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Conservative Political Commentary

Quote of the Day

Lady Liberty

Give me your tired, your poor,
Your huddled masses yearning to breathe free,
The wretched refuse of your teeming shore.
Send these, the homeless, tempest-tossed, to me
I lift my lamp beside the golden door.

Wednesday, June 30, 2004

Who Needs Enron? We've Got Freddie Mac!
posted by lostingotham

Enron was small potatoes. For all their imaginative corporate structures and creative accounting, Ken Lay and company only managed to soak investors for a couple hundred billion dollars—not even as much as a Kerry tax increase. Imagine if the Enron debacle had been 20 times as big and you're talking real money. Now imagine that the U.S. taxpayer has to pick up the tab and you’ve got the sort of stuff global depressions are made of.

As it turns out, we may not have to imagine much longer. A new circus of dubious management and questionable accounting threatens to make us all look back fondly on the tiny market blip that was Enron.

Fannie Mae and Freddie Mac are the largest privately owned financial institutions in the nation. Together, they own or guarantee upwards of $4 trillion (with a “t”) in home mortgages (if your house cost less than $330 grand, chances are either Fannie or Freddie holds a piece of your note). What’s more, because of their special status as “government sponsored entities,” Freddie and Fannie don't have to follow all the rules that other privately owned companies do: they don't have to register their securities with the government, their securities receive special treatment for investment purposes, they don't have to pay state income taxes and—most importantly—because of Freddie and Fannie’s government sponsorship, the markets widely assume that the federal government (read Joe and Betty Taxpayer) guarantees all of their notes. In other words, should Fannie and Freddie screw up, you and I will end up holding the bag. And just to give you an idea of how big a bag we’re talking about, as of the end of last year Freddie and Fannie carried a combined debt in the neighborhood of $2 trillion (by way of comparison, the 2005 federal budget runs about $2.3 trillion).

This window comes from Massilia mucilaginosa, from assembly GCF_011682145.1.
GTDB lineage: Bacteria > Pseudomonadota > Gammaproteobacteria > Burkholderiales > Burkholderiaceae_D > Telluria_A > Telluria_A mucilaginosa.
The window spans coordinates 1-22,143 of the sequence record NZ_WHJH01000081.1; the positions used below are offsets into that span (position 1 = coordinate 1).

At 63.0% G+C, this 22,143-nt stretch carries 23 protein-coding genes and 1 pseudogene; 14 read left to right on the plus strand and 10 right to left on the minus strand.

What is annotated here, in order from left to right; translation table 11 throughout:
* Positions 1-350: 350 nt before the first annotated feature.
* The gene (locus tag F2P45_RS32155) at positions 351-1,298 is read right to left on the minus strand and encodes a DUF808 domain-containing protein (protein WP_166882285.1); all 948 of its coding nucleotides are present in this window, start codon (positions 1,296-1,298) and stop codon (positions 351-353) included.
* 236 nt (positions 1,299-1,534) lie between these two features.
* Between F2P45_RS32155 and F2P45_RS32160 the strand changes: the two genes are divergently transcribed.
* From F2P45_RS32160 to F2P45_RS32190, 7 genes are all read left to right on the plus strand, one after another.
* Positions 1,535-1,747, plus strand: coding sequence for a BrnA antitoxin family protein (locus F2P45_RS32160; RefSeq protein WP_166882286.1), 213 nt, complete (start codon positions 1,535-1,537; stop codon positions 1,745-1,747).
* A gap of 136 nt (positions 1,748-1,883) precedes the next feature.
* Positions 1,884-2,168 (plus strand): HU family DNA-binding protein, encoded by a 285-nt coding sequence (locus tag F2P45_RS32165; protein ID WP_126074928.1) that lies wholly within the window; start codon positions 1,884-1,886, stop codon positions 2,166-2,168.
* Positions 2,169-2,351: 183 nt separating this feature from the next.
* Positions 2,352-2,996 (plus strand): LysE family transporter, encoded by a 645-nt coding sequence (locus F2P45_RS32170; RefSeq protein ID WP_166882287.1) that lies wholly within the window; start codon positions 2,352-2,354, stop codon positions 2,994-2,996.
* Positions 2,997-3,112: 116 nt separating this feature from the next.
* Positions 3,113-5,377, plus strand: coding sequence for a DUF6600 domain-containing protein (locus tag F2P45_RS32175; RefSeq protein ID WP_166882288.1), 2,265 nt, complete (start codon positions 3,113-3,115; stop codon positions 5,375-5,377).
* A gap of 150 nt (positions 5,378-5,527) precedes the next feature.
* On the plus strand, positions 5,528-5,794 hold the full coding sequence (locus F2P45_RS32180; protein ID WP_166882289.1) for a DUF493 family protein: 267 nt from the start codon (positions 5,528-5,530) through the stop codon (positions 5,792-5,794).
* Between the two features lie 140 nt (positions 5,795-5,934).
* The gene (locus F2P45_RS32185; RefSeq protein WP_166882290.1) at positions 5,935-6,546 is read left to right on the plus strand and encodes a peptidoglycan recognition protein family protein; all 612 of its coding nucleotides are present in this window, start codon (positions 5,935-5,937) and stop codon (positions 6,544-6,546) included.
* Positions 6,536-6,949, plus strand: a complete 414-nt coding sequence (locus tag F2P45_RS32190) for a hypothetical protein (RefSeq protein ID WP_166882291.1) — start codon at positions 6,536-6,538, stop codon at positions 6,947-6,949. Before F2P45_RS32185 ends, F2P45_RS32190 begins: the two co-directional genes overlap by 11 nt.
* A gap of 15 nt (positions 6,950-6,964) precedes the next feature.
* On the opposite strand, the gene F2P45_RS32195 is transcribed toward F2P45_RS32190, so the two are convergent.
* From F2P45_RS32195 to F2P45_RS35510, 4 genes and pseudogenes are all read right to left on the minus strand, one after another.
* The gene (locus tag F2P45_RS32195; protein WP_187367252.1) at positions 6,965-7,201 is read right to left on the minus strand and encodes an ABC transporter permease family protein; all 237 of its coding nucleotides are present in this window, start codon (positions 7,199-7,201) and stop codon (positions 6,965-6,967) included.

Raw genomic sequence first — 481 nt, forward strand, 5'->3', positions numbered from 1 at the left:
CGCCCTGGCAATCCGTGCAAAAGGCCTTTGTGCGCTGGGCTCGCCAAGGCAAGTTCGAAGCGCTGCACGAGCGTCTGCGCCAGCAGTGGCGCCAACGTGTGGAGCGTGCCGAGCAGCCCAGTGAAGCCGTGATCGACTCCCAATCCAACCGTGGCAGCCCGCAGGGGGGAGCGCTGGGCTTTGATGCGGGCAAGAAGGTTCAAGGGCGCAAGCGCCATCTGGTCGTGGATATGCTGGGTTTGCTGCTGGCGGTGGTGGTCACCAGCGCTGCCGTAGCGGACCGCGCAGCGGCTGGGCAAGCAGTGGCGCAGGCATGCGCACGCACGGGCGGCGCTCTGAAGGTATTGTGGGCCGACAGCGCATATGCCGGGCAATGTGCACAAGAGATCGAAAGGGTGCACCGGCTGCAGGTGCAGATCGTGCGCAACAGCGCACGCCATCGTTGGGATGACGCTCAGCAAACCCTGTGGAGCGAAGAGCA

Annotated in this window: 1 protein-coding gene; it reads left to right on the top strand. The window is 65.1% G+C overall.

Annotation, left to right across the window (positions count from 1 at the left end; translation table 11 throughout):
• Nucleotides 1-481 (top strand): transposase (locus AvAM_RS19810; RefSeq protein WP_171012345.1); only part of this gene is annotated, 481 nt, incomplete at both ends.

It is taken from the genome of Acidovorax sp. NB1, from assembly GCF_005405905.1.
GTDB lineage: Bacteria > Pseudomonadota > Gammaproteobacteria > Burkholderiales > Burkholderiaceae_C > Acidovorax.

Screw up is increasingly what it looks like the two lending giants are doing. Last year, Freddie “discovered” that it had “misstated” its earnings to the tune of over $5 billion. As regulators investigated, Freddie Mac President David Glenn, Chief Executive and Chairman Leland Brendsel and Chief Financial Officer Vaughn Clarke all found the door rather than cooperate with investigators (though not without pausing to collect more than $20 million in severance packages). Ken Lay wishes he’d had it so good! Nor is Freddie alone in its mismanagement. Frannie has seen 15% of its value—$10 billion in market capitalization—evaporate since March 1 (in one of the hottest home buying markets in history). Just last month Fannie Mae’s chief regulator, the Office of Federal Housing Enterprise Oversight, cited the company for accounting for its assets “in a way that fails to reflect losses.” Sound familiar?

Fortunately we’ve learned our lesson from Enron. No more will our leaders in Congress turn a blind eye to Enron-style accounting shenanigans. Just last week, Minority Leader Nancy Pelosi trumpeted both her indignation and her resolve to settle the score:

We knew all along that Enron and the energy companies were gaming the system. The now notorious tapes, which every member of this body has an obligation to observe, of Enron traders confirm what we knew all along—Enron and the other energy companies were laughing all the way to the bank usas they stole from families and businesses of California. Enron and its kind lied, cheated, and stole, and it is long past time for Enron to pay consumers and the states back.

Surely with watchdogs like Pelosi guarding our interests, we don’t need to worry that Freddie and Fannie could brew up a new Enron disaster…or do we? Even in the wake of the accounting scandals at Enron, the attempts of federal regulators to tighten oversight of Freddie and Fannie have been thwarted in Congress. Just yesterday, Pelosi joined Barney Frank and other top Democrats in appealing to the adminstration to ease up in its efforts at regulatory reform.

What gives? How could the same Nancy Pelosi who was seemingly ready to go to work on Ken Lay with thumb screws and branding irons be so forgiving of Freddie and Fannie despite their growing accounting crises? Thomas Ryan may have the answer. Mr. Ryan has discovered that, in addition to misstating profits and providing multi-million dollar golden parachutes to disgraced management, Fannie and Freddie give piles of money to left wing causes. Lefty outfits like the Center for Policy Alternatives, the Alliance for Justice, and Jesse Jackson’s Rainbow PUSH Coalition head the long list of beneficiaries of their largesse—generosity amounting, in Rainbow PUSH’s case, to the purchase of a billion dollars worth of mortgages.

As Enron collapsed, its management reached out to every contact they had in a desperate attempt to save the sinking ship. They seem to have had contacts at some level with Vice President Dick Cheney, a fact that the Democrats have urged support dire conclusions of corruption in the very highest levels of the administration—despite the fact that Cheney and the administration don’t seem to have taken the smallest action on Enron’s behalf. Now Fannie Mae and Freddie Mac have been caught cooking the books. The stock of both companies is falling fast, and their management aren’t just meeting with top Dems, they’re giving billions of dollars to lefty causes. Meanwhile, top congressional Democrats are asking regulators to “ease up.”

Enron was small potatoes.

posted by lostingotham | 6/30/2004 06:48:00 PM
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